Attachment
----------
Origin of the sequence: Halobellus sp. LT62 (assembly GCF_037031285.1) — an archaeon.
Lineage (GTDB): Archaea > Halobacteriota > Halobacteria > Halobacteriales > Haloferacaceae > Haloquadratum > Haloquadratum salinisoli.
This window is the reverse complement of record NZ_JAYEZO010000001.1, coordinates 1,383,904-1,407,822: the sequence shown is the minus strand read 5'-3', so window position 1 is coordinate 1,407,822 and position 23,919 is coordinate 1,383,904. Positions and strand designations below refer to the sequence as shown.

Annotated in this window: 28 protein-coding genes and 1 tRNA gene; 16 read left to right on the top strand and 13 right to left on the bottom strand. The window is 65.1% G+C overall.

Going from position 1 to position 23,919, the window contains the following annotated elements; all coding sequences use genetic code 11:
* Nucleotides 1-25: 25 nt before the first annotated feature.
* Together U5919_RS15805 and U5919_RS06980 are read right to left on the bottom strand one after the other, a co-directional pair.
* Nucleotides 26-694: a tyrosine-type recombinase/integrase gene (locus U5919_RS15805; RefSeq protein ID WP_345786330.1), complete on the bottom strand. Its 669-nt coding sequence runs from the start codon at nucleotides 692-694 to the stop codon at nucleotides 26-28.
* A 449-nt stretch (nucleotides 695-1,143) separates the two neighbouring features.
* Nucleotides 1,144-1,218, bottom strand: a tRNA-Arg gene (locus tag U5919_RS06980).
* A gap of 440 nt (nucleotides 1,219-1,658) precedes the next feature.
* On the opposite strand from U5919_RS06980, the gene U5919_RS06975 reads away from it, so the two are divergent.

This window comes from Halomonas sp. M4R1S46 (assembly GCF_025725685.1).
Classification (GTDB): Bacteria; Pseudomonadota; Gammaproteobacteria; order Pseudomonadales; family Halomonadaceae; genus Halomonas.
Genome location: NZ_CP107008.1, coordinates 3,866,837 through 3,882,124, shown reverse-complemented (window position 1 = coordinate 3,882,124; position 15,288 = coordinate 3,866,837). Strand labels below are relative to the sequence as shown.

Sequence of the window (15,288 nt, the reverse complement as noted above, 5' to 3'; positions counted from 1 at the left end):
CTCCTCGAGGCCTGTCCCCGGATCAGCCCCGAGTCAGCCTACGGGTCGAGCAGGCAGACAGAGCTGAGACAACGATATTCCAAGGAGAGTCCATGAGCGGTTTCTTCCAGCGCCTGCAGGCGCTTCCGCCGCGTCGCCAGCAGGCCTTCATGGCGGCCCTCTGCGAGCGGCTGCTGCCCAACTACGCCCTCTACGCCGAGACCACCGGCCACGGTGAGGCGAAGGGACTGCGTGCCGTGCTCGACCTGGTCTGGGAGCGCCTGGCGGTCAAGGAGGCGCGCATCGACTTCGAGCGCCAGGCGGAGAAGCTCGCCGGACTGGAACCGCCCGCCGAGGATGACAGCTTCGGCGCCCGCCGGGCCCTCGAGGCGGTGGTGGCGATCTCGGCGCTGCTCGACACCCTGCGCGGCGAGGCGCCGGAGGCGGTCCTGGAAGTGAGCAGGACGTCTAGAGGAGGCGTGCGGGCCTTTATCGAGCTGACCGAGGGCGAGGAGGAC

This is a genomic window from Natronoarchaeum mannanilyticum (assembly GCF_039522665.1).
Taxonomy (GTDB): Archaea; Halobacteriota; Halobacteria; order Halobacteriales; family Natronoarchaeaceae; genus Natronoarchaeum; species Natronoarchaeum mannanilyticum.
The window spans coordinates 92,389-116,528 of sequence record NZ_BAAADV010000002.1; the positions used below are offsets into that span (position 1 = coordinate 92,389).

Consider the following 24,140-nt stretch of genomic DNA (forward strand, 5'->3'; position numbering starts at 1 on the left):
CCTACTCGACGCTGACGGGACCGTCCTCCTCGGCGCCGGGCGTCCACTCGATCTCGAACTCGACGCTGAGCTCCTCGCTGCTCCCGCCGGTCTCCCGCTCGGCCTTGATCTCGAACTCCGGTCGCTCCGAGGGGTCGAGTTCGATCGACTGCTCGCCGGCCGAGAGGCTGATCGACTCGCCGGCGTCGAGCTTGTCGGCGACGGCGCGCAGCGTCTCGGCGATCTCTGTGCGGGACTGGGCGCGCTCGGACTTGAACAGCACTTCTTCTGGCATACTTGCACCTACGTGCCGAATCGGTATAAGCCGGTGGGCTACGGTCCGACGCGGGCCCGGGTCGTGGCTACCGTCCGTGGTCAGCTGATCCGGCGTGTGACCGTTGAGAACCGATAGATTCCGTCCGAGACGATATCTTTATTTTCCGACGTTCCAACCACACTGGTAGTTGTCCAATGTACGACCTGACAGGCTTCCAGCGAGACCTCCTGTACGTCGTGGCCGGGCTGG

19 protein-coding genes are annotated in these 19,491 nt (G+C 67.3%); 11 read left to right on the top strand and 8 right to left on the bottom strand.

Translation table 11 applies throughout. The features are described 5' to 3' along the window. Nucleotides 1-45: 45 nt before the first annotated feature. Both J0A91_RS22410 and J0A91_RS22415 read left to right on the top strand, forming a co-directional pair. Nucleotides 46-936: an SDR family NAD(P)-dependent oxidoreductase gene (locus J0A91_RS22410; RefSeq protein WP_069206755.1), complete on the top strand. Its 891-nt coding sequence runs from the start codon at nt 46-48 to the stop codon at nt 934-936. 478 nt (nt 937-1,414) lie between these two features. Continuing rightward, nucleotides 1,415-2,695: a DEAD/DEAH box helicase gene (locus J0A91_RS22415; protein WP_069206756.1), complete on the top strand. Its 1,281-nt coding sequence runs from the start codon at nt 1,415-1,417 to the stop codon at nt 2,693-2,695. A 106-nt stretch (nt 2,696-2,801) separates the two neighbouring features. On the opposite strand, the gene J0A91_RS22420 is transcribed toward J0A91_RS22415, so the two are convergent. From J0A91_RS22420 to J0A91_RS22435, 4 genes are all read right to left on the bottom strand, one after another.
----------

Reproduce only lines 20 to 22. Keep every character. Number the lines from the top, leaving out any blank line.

The window spans coordinates 92,389-116,528 of sequence record NZ_BAAADV010000002.1; the positions used below are offsets into that span (position 1 = coordinate 92,389).

Consider the following 24,140-nt stretch of genomic DNA (forward strand, 5'->3'; position numbering starts at 1 on the left):
CCTACTCGACGCTGACGGGACCGTCCTCCTCGGCGCCGGGCGTCCACTCGATCTCGAACTCGACGCTGAGCTCCTCGCTGCTCCCGCCGGTCTCCCGCTCGGCCTTGATCTCGAACTCCGGTCGCTCCGAGGGGTCGAGTTCGATCGACTGCTCGCCGGCCGAGAGGCTGATCGACTCGCCGGCGTCGAGCTTGTCGGCGACGGCGCGCAGCGTCTCGGCGATCTCTGTGCGGGACTGGGCGCGCTCGGACTTGAACAGCACTTCTTCTGGCATACTTGCACCTACGTGCCGAATCGGTATAAGCCGGTGGGCTACGGTCCGACGCGGGCCCGGGTCGTGGCTACCGTCCGTGGTCAGCTGATCCGGCGTGTGACCGTTGAGAACCGATAGATTCCGTCCGAGACGATATCTTTATTTTCCGACGTTCCAACCACACTGGTAGTTGTCCAATGTACGACCTGACAGGCTTCCAGCGAGACCTCCTGTACGTCGTGGCCGGGCTGG